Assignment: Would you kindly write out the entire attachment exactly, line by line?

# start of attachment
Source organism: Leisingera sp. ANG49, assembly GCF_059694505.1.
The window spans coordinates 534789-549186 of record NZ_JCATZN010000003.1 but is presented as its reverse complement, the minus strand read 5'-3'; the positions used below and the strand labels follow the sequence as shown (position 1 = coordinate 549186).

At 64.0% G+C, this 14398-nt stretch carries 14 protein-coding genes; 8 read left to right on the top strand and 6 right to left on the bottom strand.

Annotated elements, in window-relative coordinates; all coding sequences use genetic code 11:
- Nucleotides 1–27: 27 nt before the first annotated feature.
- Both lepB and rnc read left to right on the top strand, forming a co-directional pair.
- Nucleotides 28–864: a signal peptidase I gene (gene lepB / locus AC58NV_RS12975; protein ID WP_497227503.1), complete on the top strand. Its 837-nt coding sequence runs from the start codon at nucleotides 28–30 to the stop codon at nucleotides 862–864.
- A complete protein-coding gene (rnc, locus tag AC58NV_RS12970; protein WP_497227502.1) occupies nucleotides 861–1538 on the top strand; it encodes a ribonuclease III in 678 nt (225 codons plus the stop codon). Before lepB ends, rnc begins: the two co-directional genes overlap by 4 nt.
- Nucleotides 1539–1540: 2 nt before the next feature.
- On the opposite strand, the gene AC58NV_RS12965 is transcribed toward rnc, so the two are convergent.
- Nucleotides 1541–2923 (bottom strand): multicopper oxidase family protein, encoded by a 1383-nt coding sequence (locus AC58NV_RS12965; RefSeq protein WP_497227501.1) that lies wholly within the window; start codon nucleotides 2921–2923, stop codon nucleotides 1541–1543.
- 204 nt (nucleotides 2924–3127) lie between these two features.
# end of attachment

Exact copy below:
Source organism: Leisingera sp. ANG49, assembly GCF_059694505.1.
The window spans coordinates 534789-549186 of record NZ_JCATZN010000003.1 but is presented as its reverse complement, the minus strand read 5'-3'; the positions used below and the strand labels follow the sequence as shown (position 1 = coordinate 549186).

At 64.0% G+C, this 14398-nt stretch carries 14 protein-coding genes; 8 read left to right on the top strand and 6 right to left on the bottom strand.

Annotated elements, in window-relative coordinates; all coding sequences use genetic code 11:
- Nucleotides 1–27: 27 nt before the first annotated feature.
- Both lepB and rnc read left to right on the top strand, forming a co-directional pair.
- Nucleotides 28–864: a signal peptidase I gene (gene lepB / locus AC58NV_RS12975; protein ID WP_497227503.1), complete on the top strand. Its 837-nt coding sequence runs from the start codon at nucleotides 28–30 to the stop codon at nucleotides 862–864.
- A complete protein-coding gene (rnc, locus tag AC58NV_RS12970; protein WP_497227502.1) occupies nucleotides 861–1538 on the top strand; it encodes a ribonuclease III in 678 nt (225 codons plus the stop codon). Before lepB ends, rnc begins: the two co-directional genes overlap by 4 nt.
- Nucleotides 1539–1540: 2 nt before the next feature.
- On the opposite strand, the gene AC58NV_RS12965 is transcribed toward rnc, so the two are convergent.
- Nucleotides 1541–2923 (bottom strand): multicopper oxidase family protein, encoded by a 1383-nt coding sequence (locus AC58NV_RS12965; RefSeq protein WP_497227501.1) that lies wholly within the window; start codon nucleotides 2921–2923, stop codon nucleotides 1541–1543.
- 204 nt (nucleotides 2924–3127) lie between these two features.